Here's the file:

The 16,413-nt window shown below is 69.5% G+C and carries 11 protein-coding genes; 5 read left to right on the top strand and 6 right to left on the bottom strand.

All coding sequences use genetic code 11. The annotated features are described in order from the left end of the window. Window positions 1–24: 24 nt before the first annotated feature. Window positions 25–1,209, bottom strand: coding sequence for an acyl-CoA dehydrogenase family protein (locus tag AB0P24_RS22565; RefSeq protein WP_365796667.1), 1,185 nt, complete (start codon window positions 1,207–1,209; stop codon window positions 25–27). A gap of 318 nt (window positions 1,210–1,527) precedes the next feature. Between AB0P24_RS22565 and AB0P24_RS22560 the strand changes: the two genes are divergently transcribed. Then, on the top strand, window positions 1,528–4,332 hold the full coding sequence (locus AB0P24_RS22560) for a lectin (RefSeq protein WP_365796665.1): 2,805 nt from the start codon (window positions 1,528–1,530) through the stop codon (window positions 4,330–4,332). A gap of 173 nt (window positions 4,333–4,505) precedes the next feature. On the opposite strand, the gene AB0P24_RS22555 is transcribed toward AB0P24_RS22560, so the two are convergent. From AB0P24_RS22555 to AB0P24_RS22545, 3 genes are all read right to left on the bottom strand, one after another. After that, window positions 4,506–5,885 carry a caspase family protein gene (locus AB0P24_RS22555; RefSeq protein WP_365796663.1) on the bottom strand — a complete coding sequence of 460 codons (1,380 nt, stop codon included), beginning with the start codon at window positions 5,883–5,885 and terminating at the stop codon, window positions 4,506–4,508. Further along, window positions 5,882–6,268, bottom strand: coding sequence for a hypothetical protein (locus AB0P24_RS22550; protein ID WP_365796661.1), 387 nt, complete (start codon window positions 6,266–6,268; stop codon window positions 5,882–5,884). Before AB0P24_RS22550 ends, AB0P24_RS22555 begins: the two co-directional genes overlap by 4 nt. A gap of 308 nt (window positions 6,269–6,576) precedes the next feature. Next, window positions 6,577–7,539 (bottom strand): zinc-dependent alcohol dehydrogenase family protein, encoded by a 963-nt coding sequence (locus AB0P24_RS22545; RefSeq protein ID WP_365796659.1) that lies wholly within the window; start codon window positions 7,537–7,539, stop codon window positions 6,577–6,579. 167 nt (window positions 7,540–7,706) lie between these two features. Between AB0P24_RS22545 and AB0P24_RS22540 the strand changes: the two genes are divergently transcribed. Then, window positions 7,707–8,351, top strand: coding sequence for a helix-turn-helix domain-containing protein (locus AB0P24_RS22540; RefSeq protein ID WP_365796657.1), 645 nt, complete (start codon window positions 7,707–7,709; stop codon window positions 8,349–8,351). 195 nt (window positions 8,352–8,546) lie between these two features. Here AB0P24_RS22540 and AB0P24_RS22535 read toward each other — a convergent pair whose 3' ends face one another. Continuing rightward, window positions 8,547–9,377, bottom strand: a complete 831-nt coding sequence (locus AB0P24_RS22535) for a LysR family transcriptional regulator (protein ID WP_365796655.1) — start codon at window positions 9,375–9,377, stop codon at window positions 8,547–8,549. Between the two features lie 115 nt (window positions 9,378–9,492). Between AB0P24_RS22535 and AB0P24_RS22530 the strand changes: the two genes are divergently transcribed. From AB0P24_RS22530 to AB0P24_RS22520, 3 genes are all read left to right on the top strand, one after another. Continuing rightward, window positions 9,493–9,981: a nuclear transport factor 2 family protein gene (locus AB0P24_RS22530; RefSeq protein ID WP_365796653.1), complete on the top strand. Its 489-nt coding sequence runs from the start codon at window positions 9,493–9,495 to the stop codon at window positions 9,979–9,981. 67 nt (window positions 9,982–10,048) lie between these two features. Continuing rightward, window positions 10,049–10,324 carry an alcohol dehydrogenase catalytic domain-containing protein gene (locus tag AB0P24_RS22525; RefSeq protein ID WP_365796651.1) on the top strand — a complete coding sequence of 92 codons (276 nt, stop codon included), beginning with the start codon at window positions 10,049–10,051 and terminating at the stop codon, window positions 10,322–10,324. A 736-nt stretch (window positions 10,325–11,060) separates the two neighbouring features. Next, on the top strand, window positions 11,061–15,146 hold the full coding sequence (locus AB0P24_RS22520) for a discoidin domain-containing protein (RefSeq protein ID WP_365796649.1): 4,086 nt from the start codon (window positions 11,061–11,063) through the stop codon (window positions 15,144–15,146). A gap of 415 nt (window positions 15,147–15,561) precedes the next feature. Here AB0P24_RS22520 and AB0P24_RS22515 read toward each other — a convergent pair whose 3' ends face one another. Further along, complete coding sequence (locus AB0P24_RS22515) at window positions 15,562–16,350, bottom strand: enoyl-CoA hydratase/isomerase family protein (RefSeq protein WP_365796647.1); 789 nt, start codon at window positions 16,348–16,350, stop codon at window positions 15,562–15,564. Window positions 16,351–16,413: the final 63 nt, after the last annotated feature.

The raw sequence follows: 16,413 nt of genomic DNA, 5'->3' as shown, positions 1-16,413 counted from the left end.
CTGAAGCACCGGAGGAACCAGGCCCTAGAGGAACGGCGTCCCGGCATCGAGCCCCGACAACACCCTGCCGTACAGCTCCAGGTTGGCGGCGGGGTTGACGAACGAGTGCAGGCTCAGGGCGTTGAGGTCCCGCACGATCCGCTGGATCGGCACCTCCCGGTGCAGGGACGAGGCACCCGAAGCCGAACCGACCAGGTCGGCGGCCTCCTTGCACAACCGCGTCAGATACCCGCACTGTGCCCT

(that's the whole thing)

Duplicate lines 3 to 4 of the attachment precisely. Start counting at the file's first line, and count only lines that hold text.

The raw sequence follows: 16,413 nt of genomic DNA, 5'->3' as shown, positions 1-16,413 counted from the left end.
CTGAAGCACCGGAGGAACCAGGCCCTAGAGGAACGGCGTCCCGGCATCGAGCCCCGACAACACCCTGCCGTACAGCTCCAGGTTGGCGGCGGGGTTGACGAACGAGTGCAGGCTCAGGGCGTTGAGGTCCCGCACGATCCGCTGGATCGGCACCTCCCGGTGCAGGGACGAGGCACCCGAAGCCGAACCGACCAGGTCGGCGGCCTCCTTGCACAACCGCGTCAGATACCCGCACTGTGCCCT